And that word, trust, denoted David Mead, a man of solid principles, generosity of spirit, and in whom you could trust.
On one occasion, in 1982 when David and I were speaking at a meeting in Merredin, I was taking some notes whilst he was speaking. A fellow member tapped me on the shoulder and whispered, ‘Forget the notes—there is only one David Mead.’ He wasn’t wrong.
I shall miss him.
Freeman Bill Smith
Club 33 members hone their debating skills
L-R: Priscilla Nguyen, Tinashe Kamangira, Steve Longwood, Andy Cairns and Sylvie Bouffard. (Photo by Margaret Heyns)
On Tuesday 28 June we held a debate at our meeting in West Perth. The debate, organised by Alain Bernay, was on the topic:
‘That men are more complicated than women.’
The teams prepared well and presented informed and logical arguments following the standard debating rules. After a spirited and enlightening debate, the Affirmative Team of Andy Cairns, Sylvie Bouffard and Frank Kroll won by a very small margin, convincing the audience and the adjudicators that men are indeed more complicated than women! Congratulations to the winning team and to Priscilla Nguyen, Tinashe Kamangira and Steve Longwood for providing some stiff competition.
We had two visitors, Aldis Purins our visiting Critic, and Susan Broughton from Club 1/2. Everyone agreed it was an enjoyable and worthwhile exercise, which will help Club 33 prepare to defend the Anzac Day debate next year….
Margaret Heyns and Andy Cairns, Club 33
Arthur Garvey Speaker of the Year
The competition is ‘hotting up’ in the premier speaking event of the Rostrum calendar. Five heats have been held and ten speakers are through to the semi- finals. As always, there are disappointed competitors who think the adjudicators got it wrong, and others who are relieved that they gave a good speech even if it didn’t win. Then of course there are those who are excited and delighted to be speaking in the semi-finals. I thank all competitors for entering and ‘giving it a go’. The semi-finalists are:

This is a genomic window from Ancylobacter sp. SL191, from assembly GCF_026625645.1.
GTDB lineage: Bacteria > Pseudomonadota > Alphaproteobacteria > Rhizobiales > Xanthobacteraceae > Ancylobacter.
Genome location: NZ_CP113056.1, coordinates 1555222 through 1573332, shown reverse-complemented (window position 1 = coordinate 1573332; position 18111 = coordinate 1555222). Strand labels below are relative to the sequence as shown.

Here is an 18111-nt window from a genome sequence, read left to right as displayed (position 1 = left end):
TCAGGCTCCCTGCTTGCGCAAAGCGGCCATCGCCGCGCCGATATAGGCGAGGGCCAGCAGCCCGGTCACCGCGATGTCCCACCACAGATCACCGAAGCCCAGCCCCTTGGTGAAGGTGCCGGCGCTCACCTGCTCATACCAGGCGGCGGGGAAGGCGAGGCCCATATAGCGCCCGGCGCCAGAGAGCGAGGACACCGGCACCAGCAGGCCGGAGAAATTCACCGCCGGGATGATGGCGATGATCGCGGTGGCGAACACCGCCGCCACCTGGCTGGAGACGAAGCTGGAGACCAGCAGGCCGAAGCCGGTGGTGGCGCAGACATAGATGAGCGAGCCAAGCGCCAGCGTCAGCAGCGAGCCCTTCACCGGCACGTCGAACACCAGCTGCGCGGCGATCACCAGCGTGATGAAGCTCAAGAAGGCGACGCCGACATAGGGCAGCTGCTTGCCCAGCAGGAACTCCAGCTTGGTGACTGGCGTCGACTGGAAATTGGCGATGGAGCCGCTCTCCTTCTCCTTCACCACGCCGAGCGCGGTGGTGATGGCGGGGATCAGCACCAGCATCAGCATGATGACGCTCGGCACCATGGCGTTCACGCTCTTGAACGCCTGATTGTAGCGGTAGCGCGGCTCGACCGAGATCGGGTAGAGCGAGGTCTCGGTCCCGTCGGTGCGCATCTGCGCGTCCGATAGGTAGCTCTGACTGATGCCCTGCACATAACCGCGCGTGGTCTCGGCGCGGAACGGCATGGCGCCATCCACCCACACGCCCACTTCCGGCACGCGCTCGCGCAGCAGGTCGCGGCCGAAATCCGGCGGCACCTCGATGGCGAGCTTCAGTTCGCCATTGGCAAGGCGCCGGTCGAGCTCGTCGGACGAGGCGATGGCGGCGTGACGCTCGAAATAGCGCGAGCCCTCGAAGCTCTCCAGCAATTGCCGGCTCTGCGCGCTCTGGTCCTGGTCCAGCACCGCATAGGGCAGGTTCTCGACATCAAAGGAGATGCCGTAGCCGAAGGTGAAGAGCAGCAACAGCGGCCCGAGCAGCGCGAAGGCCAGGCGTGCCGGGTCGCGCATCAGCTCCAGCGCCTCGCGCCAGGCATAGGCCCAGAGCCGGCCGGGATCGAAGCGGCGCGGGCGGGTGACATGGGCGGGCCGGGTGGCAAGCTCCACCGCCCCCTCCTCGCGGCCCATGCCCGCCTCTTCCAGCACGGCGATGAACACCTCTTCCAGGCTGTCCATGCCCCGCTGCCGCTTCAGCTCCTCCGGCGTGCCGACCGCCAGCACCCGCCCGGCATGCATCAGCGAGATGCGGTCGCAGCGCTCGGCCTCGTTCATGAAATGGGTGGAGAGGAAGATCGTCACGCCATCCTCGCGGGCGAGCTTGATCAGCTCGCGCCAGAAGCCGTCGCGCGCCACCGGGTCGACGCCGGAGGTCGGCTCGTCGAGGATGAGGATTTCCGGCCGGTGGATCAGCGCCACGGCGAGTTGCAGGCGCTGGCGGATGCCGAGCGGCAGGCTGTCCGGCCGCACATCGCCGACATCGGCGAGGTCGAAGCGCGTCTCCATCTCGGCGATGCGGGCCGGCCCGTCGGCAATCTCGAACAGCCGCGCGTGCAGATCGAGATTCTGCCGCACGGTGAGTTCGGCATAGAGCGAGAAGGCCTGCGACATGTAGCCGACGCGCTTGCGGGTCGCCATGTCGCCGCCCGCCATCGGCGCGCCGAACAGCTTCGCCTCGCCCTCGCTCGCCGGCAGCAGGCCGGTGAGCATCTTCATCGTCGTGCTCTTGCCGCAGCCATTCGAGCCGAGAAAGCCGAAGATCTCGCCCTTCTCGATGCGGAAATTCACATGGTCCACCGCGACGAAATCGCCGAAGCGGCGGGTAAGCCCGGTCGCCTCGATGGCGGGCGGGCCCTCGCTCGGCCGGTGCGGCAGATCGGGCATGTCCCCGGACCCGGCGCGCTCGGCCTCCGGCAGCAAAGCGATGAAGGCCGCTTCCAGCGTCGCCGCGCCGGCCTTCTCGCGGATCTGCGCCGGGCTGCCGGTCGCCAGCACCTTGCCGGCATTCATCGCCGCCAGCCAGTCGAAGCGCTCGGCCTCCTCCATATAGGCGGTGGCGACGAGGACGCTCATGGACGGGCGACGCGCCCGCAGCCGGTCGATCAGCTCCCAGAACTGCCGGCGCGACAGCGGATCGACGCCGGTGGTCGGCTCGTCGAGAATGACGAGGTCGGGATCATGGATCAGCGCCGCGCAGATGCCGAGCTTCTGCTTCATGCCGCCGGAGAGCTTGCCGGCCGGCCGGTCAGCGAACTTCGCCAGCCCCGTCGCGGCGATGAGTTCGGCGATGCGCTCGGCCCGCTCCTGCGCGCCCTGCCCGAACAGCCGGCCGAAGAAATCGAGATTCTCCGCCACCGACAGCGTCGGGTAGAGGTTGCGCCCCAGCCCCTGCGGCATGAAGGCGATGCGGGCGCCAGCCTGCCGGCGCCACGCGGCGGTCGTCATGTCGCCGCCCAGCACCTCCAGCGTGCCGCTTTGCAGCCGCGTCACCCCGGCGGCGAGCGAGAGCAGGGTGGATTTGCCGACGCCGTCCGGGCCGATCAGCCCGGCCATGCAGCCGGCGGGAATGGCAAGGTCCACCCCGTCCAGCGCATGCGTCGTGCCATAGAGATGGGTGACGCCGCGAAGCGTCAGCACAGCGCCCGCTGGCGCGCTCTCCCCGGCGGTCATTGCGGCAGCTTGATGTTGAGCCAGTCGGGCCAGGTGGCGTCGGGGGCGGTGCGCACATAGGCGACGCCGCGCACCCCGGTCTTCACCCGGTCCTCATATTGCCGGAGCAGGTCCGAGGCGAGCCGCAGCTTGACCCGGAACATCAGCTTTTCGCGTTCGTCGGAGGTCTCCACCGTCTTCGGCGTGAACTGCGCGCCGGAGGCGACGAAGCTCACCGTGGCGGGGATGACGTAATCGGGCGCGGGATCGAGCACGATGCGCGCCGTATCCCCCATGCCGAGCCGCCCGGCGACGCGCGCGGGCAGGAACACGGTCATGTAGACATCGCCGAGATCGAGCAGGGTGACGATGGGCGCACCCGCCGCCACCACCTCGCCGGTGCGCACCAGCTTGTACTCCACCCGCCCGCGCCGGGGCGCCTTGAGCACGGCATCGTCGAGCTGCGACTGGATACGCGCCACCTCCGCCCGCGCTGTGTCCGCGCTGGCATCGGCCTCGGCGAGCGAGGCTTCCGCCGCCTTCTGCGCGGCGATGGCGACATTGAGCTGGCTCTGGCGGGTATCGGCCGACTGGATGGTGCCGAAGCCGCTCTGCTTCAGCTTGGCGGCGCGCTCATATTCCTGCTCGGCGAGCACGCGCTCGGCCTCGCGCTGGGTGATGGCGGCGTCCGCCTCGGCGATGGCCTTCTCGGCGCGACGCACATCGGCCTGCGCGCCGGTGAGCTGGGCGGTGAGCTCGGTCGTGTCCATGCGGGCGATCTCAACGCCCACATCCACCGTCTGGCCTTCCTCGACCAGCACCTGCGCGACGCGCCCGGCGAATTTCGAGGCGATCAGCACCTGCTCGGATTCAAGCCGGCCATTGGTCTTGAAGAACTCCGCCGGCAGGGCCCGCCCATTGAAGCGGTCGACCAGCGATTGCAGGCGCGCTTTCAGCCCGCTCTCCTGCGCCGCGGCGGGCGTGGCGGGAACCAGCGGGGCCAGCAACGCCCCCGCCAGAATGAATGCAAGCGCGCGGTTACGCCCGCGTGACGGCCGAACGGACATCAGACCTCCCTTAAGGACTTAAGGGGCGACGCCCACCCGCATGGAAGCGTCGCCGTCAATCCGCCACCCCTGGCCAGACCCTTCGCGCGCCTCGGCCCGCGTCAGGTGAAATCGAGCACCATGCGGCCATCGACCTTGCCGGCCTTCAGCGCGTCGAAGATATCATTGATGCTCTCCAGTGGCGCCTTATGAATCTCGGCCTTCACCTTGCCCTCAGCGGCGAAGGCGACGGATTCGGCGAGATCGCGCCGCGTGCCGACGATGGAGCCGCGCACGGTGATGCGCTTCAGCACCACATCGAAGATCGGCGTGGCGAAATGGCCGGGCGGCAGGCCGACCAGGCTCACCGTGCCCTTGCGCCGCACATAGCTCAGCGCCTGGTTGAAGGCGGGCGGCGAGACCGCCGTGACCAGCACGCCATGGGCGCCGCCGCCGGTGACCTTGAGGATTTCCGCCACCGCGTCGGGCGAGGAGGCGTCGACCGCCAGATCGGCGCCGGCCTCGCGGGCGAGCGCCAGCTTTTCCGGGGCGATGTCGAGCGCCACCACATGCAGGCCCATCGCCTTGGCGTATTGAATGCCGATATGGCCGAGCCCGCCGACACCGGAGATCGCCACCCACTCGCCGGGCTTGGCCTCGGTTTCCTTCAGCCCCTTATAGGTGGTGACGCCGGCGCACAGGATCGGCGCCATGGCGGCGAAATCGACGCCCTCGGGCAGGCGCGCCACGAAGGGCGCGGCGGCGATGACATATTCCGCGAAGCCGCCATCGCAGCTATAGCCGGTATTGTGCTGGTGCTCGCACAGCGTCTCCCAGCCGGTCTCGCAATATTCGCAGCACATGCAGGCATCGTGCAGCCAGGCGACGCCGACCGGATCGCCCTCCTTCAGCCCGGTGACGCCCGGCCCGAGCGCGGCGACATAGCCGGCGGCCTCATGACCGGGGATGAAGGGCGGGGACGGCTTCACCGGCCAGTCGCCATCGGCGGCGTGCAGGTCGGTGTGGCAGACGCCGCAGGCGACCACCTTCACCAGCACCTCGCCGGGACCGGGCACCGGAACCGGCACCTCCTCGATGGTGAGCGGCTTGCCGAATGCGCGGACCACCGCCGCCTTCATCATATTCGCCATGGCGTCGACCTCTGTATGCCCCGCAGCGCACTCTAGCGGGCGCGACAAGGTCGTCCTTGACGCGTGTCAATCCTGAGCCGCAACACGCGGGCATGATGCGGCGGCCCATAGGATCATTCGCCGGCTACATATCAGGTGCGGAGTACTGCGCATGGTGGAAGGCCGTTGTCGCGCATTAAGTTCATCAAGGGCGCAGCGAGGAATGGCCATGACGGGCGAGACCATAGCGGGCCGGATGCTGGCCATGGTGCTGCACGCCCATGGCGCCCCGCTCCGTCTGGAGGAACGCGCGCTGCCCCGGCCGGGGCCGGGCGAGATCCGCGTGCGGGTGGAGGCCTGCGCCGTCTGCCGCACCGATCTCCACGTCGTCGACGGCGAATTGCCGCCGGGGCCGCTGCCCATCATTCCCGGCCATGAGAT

Monday 19 September
Joanna Whitney Club 11 Wendy Wardell Club 50 Natalia Gavrilova Club 19 Frank Butler Club 50 Lynne Ellis Club 34
Wednesday 21 September
Sue Broughton Club 1/2 Richard McCarthy Club 2230 Greg Swensen Club 19 Dominic Faraone Club 2230 Shilna Shah Club 42
The semi-finalists would appreciate having an audience so please attend one or both of the semis in support and give them the experience of speaking in front of a crowd before the final. Contact the host clubs ahead of time to get all the details and register your intention to attend.
Six speakers will go through to the final to be held at the Rostrum end-of-year dinner at Lake Karrinyup Country Club on 12 November. Let’s all frock up (well, the women, anyway) and enjoy a great night out, while supporting the speakers, enjoying the rest of the programme, and catching up with Rostrum friends. Bring along a table of friends and see who takes out the $500 first prize and $250 second prize. Flyers will go out in late September or early October. The cost of the evening will be approximately $70, plus a cash bar.
Freeman Sue Hart, Co-ordinator, AGSOY
I thought we were travelling really well in June, when we’d increased our membership to 360, and then I got the July figures and found we’d had lost nearly 50 in the term changeover. So, whilst the Find Five campaign has worked, we obviously need a ‘Don’t Lose Five’ campaign to counter balance. It doesn’t have the same ring to it, does it?
I think that the losses were really people who hadn’t been attending for some time. I hope we’ll pick up more in this term and not lose too many at the end of the year. In the meantime, please keep ‘Finding Five’
Freeman Tony Lightman, President, Rostrum WA